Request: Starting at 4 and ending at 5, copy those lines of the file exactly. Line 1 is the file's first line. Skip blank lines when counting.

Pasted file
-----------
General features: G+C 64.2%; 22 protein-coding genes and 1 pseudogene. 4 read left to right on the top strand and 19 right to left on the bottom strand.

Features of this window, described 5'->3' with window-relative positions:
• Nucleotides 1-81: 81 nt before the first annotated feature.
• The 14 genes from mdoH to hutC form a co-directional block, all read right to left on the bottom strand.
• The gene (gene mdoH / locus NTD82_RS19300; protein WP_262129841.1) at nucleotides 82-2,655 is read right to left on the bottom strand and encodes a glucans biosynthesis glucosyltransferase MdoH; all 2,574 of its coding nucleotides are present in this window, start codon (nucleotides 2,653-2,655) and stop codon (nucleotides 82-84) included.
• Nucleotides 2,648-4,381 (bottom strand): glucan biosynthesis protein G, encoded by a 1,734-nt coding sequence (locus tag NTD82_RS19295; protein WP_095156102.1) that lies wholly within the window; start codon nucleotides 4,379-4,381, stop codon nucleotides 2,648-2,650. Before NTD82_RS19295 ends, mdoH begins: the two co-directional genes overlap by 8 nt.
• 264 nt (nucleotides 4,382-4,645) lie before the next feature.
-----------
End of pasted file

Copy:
• The 14 genes from mdoH to hutC form a co-directional block, all read right to left on the bottom strand.
• The gene (gene mdoH / locus NTD82_RS19300; protein WP_262129841.1) at nucleotides 82-2,655 is read right to left on the bottom strand and encodes a glucans biosynthesis glucosyltransferase MdoH; all 2,574 of its coding nucleotides are present in this window, start codon (nucleotides 2,653-2,655) and stop codon (nucleotides 82-84) included.